Please use this identifier to cite or link to this item: http://hdl.handle.net/2440/42921
Type: Thesis
Title: Edible ethics : the role and responsibilites [sic] of Australia’s food media.
Author: Wight, Samantha Mary
Issue Date: 2006
School/Discipline: School of History and Politics : History
Abstract: The role of food writers has changed - no longer are they concerned only with recipes and lifestyle issues. Today's food writers are faced with writing on a broad scope of topics that stretch from recipes and restaurant through to health, nutrition, and social and ethical eating issues. This study first outlines the professional role and responsibilities of food writers, and then examines the idea that, in a professional capacity, food writers are journalists. As such, food writers are faced with the responsibility of acting in the best interest of the public when they report information on food and food related issues. Yet, unlike their international colleagues, Australian food writers do not have their own code of ethics, although they do have an active professional association, the Food Media Club of Australia. This study identifies the ethical dilemmas faced by the Australian food media, and looks at how they are currently dealing with issues such as accepting junkets, and the idea of food being a subjective topic. It then considers the potential consequences of unethical professional practices by food writers before recommending the development of a professional code of ethics for Australia’s food media. Academic literature on the media and media ethics is considered, although there is little written specifically on the food media itself. Therefore, in order to ascertain specific insight and knowledge as well as some understanding of the current operations of Australia’s food media, interviews with industry professionals and an ethics expert were conducted. Additionally, information was gathered from members of international food media associations. The various interviews revealed a common concern over the lack of information published by the food media on social and ethical food issues such as genetic modification, and sustainable agriculture. Consequently, after examining approaches used by food writers in the United Kingdom to publish such information, recommendations also include a more strident and proactive approach by the Australian food media in order to reach the general public with information that they, the food media, deem important to the future of Australian food.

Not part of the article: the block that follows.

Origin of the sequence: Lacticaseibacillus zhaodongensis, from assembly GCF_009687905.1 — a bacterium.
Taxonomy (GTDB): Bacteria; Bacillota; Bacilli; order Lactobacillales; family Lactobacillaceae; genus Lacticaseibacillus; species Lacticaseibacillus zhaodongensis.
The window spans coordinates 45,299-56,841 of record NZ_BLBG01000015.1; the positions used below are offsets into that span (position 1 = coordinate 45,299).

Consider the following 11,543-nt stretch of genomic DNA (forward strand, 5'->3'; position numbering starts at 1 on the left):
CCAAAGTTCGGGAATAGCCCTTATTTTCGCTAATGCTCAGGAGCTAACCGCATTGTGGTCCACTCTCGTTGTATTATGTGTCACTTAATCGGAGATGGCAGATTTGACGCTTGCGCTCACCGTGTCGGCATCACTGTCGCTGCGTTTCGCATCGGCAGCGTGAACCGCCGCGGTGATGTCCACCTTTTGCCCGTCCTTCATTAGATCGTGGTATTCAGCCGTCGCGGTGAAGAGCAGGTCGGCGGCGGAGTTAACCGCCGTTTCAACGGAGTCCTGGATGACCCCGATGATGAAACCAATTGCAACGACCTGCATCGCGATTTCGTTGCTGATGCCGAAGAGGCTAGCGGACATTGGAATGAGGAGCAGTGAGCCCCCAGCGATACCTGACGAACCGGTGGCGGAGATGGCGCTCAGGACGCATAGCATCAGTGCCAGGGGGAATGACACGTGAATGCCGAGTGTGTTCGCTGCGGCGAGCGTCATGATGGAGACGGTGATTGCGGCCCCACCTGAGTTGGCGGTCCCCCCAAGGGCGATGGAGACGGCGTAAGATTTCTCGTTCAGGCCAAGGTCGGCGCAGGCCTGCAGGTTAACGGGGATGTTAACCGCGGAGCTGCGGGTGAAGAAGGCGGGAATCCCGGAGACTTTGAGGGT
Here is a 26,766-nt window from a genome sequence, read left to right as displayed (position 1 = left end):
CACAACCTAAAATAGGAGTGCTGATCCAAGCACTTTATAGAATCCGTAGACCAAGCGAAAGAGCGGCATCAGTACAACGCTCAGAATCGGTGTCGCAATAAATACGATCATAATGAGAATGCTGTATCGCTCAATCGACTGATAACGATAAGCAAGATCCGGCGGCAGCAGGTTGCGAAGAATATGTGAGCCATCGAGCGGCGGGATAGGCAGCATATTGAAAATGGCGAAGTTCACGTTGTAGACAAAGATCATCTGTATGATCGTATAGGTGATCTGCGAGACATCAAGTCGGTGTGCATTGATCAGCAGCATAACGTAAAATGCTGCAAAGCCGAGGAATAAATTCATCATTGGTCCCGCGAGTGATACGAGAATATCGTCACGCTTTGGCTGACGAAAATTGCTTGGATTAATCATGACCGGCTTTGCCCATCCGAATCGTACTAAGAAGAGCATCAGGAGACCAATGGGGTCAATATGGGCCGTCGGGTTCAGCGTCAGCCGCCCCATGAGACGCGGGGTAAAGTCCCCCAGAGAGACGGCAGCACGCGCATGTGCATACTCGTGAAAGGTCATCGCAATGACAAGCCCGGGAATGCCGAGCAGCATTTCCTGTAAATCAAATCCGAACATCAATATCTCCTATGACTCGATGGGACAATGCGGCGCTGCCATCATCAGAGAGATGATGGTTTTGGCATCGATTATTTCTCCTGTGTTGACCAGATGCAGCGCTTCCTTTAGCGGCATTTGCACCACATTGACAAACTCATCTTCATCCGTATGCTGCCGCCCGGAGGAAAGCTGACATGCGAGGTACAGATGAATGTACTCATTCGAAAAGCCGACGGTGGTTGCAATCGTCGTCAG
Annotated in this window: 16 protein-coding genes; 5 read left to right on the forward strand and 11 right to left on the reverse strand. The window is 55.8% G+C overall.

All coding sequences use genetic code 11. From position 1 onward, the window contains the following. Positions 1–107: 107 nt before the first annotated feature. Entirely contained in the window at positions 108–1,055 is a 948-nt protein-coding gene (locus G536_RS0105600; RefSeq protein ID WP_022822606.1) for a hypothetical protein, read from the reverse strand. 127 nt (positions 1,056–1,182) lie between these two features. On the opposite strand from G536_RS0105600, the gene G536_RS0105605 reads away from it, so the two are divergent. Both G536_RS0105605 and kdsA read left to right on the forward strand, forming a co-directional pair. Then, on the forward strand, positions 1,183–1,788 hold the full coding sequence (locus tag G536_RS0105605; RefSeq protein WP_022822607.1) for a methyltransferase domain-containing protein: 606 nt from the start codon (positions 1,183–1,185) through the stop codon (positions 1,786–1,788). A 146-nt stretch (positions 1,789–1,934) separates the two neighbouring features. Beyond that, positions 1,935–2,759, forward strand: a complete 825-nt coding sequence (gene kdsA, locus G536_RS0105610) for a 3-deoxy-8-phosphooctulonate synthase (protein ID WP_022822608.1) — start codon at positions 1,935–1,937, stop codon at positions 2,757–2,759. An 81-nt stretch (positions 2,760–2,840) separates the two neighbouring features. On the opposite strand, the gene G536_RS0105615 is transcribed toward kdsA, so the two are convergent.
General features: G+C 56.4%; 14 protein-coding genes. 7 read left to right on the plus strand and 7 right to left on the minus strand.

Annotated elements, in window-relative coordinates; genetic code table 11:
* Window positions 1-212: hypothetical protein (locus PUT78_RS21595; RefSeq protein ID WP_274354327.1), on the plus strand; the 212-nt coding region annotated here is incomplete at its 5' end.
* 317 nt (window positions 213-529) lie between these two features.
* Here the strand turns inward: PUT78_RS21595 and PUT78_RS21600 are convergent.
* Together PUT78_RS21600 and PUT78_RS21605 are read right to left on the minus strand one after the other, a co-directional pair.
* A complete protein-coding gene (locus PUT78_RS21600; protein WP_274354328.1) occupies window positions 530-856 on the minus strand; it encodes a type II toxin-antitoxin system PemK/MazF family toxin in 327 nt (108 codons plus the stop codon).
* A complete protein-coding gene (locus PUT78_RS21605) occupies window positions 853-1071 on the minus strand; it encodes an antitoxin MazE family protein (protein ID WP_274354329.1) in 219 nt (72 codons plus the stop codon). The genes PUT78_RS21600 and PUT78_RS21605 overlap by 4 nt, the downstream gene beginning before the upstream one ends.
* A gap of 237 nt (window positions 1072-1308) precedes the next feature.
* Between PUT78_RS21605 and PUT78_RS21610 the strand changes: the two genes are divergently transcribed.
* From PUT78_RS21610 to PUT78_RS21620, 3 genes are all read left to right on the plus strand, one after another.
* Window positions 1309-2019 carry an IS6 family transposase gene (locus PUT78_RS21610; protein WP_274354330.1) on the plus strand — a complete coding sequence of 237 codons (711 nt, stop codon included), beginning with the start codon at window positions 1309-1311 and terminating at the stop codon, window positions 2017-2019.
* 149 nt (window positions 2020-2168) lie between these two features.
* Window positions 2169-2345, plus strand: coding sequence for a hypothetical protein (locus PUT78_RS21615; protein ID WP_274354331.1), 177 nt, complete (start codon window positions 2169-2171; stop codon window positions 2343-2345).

Advisor: Rudder, Gawen
Dissertation Note: Thesis (LCB M.A.(Gast.)) -- School of History and Politics, 2005
Subject: Food Media Club Australia. Food writers Australia. Journalistic ethics Australia. Mass media Moral and ethical aspects Australia.
Keywords: Le Cordon Bleu; gastronomy; coursework
Provenance: Le Cordon Bleu Master of Arts (Gastronomy)
Appears in Collections:School of History and Politics

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